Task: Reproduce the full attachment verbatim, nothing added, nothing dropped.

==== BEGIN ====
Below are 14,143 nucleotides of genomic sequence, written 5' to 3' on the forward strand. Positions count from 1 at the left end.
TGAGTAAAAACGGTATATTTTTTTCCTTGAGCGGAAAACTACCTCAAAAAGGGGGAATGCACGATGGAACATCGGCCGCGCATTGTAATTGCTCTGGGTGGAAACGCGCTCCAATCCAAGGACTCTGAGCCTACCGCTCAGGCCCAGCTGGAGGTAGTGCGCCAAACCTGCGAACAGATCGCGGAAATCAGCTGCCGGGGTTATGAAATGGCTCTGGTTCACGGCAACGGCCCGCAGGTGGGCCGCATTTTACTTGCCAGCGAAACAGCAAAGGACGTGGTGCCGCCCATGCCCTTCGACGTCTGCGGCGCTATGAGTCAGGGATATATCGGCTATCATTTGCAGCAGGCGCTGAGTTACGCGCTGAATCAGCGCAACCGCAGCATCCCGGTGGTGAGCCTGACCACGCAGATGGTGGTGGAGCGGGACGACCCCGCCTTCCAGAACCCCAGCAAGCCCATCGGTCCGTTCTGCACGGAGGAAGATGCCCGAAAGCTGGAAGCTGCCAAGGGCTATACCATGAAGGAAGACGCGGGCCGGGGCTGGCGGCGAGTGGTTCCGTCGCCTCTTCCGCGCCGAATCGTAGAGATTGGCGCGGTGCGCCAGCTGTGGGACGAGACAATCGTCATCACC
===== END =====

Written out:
Below are 14,143 nucleotides of genomic sequence, written 5' to 3' on the forward strand. Positions count from 1 at the left end.
TGAGTAAAAACGGTATATTTTTTTCCTTGAGCGGAAAACTACCTCAAAAAGGGGGAATGCACGATGGAACATCGGCCGCGCATTGTAATTGCTCTGGGTGGAAACGCGCTCCAATCCAAGGACTCTGAGCCTACCGCTCAGGCCCAGCTGGAGGTAGTGCGCCAAACCTGCGAACAGATCGCGGAAATCAGCTGCCGGGGTTATGAAATGGCTCTGGTTCACGGCAACGGCCCGCAGGTGGGCCGCATTTTACTTGCCAGCGAAACAGCAAAGGACGTGGTGCCGCCCATGCCCTTCGACGTCTGCGGCGCTATGAGTCAGGGATATATCGGCTATCATTTGCAGCAGGCGCTGAGTTACGCGCTGAATCAGCGCAACCGCAGCATCCCGGTGGTGAGCCTGACCACGCAGATGGTGGTGGAGCGGGACGACCCCGCCTTCCAGAACCCCAGCAAGCCCATCGGTCCGTTCTGCACGGAGGAAGATGCCCGAAAGCTGGAAGCTGCCAAGGGCTATACCATGAAGGAAGACGCGGGCCGGGGCTGGCGGCGAGTGGTTCCGTCGCCTCTTCCGCGCCGAATCGTAGAGATTGGCGCGGTGCGCCAGCTGTGGGACGAGACAATCGTCATCACC